But the former crypto billionaire admitted that a “very poor labeled accounting thing” enabled Alameda to be “substantially more leveraged” than he anticipated.
FTX hired celebrities including NFL star Tom Brady for expensive Super Bowl commercials. And in a 2018 pitch deck to investors (pictured below), it offered customers what it described as “high returns with no risk” and loans with “no downside.”
SBF and his team at FTX weren’t shy about spending either. The firm dropped $300 million on property in the Bahamas for senior executives, racked up a $55,000 tab at a Jimmy Buffet’s MargaritaVille Bar, and hired private planes to fly Amazon packages to executives.
During his prime, Madoff and his colleagues lived a life of luxury as well, buying multi-million dollar mansions and luxury jewelry, clothes, and watches—some of which were auctioned off to pay back his investors after his arrest.
Finally, before its downfall, FTX’s main international exchange held $9 billion in unbacked liabilities with just $900 million in assets, according to the Financial Times. Usually, total liabilities and total assets should match on a balance sheet, and the disparity shows that FTX was in a deep hole before its collapse.
While SBF has insisted that he simply misjudged the amount of liabilities on the books, FTX’s new CEO, John Ray III, who also handled the Enron collapse, called FTX’s operations “a complete failure of corporate controls” with a “complete absence of trustworthy financial information.”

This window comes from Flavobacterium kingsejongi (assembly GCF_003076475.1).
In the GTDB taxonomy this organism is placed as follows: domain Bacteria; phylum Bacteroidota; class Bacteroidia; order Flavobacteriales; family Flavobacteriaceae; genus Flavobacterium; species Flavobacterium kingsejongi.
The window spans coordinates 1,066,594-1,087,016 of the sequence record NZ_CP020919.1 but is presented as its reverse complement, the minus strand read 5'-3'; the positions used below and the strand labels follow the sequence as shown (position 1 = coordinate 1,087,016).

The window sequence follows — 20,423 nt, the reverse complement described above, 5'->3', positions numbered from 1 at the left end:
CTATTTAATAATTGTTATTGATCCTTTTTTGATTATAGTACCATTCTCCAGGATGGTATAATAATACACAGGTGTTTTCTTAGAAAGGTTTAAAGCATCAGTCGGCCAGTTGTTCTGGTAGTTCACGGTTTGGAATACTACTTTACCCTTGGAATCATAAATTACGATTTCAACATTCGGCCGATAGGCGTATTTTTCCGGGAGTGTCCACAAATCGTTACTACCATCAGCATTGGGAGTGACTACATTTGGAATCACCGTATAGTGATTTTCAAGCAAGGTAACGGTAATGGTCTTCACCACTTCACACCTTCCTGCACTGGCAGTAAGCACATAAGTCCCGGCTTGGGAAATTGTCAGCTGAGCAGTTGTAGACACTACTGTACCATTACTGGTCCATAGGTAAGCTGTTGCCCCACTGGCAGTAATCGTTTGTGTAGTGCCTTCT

“From compromised systems integrity and faulty regulatory oversight abroad, to the concentration of control in the hands of a very small group of inexperienced, unsophisticated and potentially compromised individuals, this situation is unprecedented,” he said.
Whether SBF was operating a Ponzi scheme through FTX won’t be determined until after prosecutors finish their investigations, and a jury rules on any criminal cases they bring. But Vartanian argued that Congress must pass tougher regulations on the crypto industry as soon as possible.
“I think the Congress needs to write new rules to make it clear that the crypto business is taking and using other people’s money, and that means it’s a fiduciary,” he said. “It’s a custodian, and it’s got to be treated as such under the law.”
This story was originally featured on Fortune.com